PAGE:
Carl Andreas Hilty (28 February 1833 – 12 October 1909) was a Swiss lawyer, professor of constitutional law, politician, philosopher, lay theologian and writer.
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Whatever the philosophers may say, it remains true that, from the first hour of man's waking consciousness until that consciousness ceases, his most ardent desire is to be happy, and that the moment of his most profound regret is when he becomes convinced that on this earth perfect happiness cannot be found.
The paths by which people journey toward happiness lie in part through the world about them and in part through the experience of their souls. On the one hand, there is the happiness which comes from wealth, honor, the enjoyment of life, from health, culture, science, or art; and, on the other hand, there is the happiness which is to be found in a good conscience, in virtue, work, philanthropy, religion, devotion to great ideas and great deeds.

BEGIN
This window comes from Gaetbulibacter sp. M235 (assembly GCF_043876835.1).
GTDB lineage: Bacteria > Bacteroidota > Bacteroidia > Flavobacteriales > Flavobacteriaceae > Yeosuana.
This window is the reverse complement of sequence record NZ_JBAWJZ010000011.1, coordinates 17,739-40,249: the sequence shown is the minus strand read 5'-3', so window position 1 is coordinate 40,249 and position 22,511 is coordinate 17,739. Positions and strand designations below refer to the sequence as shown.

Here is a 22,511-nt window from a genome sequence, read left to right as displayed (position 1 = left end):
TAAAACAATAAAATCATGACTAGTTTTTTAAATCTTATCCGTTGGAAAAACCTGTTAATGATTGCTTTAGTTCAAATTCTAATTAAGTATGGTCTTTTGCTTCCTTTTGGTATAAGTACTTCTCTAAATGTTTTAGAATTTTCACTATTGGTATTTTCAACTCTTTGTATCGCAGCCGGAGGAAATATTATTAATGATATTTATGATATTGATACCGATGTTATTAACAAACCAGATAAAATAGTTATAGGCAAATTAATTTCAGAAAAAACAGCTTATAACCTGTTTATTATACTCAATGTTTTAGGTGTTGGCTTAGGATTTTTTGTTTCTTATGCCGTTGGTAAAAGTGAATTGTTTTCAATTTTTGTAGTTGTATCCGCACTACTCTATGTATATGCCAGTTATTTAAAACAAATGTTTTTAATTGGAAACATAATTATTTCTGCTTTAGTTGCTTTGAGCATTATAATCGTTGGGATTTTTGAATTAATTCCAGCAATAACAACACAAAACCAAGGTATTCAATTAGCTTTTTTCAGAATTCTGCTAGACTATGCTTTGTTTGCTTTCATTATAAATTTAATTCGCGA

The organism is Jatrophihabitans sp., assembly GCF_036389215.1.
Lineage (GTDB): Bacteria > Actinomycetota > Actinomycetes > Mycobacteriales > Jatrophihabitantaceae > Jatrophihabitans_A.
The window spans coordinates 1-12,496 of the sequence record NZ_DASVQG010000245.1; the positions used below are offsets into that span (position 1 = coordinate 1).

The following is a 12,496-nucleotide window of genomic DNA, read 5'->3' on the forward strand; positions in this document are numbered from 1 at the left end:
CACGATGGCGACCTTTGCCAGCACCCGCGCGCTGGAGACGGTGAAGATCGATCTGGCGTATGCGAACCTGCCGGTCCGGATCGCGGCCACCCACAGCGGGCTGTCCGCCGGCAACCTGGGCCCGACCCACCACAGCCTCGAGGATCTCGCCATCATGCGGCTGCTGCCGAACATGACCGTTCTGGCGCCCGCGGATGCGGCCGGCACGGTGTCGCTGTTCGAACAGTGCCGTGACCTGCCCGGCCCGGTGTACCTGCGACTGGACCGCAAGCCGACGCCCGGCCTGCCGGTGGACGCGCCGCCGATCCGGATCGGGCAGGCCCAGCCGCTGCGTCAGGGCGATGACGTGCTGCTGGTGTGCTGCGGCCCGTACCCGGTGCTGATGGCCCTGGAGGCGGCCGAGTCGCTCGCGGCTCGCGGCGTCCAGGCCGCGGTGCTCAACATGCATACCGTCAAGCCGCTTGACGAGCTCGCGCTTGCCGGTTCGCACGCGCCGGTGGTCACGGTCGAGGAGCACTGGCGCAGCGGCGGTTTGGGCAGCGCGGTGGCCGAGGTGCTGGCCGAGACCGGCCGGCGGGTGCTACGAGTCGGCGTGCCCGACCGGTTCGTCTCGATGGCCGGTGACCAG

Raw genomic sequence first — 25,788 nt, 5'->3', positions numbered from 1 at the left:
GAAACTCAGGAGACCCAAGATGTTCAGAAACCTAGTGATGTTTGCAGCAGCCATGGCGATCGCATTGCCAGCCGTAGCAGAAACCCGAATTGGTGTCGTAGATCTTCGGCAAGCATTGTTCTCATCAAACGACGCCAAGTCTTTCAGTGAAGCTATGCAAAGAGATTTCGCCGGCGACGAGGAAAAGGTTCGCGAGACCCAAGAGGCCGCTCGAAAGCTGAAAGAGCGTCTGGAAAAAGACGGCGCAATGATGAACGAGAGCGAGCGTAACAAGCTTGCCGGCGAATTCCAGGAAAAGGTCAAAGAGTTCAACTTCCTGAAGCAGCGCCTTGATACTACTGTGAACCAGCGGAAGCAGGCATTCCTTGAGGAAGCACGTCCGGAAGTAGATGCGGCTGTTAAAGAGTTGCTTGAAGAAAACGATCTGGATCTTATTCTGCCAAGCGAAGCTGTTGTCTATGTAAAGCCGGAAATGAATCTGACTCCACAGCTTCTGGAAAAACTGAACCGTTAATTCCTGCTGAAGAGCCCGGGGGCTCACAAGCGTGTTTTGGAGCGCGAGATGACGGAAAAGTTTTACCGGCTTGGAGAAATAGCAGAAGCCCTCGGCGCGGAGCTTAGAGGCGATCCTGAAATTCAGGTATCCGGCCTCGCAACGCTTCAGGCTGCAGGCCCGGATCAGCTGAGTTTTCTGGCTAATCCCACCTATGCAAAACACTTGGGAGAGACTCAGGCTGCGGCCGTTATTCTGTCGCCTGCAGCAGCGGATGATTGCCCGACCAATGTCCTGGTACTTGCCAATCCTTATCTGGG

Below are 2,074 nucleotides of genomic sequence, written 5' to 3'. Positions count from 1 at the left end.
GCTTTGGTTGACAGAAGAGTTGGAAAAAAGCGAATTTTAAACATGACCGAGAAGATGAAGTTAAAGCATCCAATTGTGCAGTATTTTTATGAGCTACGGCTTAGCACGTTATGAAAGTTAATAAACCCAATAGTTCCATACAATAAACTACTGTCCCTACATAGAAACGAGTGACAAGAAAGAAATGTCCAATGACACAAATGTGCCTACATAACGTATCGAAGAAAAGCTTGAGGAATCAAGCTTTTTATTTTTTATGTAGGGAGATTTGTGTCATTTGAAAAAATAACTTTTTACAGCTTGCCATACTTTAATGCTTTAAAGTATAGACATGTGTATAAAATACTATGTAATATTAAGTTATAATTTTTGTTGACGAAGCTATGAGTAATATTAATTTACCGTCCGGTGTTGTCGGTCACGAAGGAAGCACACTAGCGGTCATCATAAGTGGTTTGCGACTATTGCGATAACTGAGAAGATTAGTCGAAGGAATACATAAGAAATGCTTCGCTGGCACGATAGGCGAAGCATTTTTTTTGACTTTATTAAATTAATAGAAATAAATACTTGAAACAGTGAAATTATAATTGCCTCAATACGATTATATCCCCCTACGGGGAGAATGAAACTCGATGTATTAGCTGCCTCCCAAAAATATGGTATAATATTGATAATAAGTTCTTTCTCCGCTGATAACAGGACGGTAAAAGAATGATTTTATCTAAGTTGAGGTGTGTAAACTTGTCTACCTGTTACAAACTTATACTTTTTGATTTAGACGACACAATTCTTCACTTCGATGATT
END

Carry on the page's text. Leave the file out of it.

I've never been very good at feasting on the daily newspaper. It turns bitter in my mouth. And yet, this is my world. This face of suffering I must embrace as a part of my responsibility. Part of the feast is becoming aware of the world that is mine. Part of the feast is owning this broken world as my own brokenness.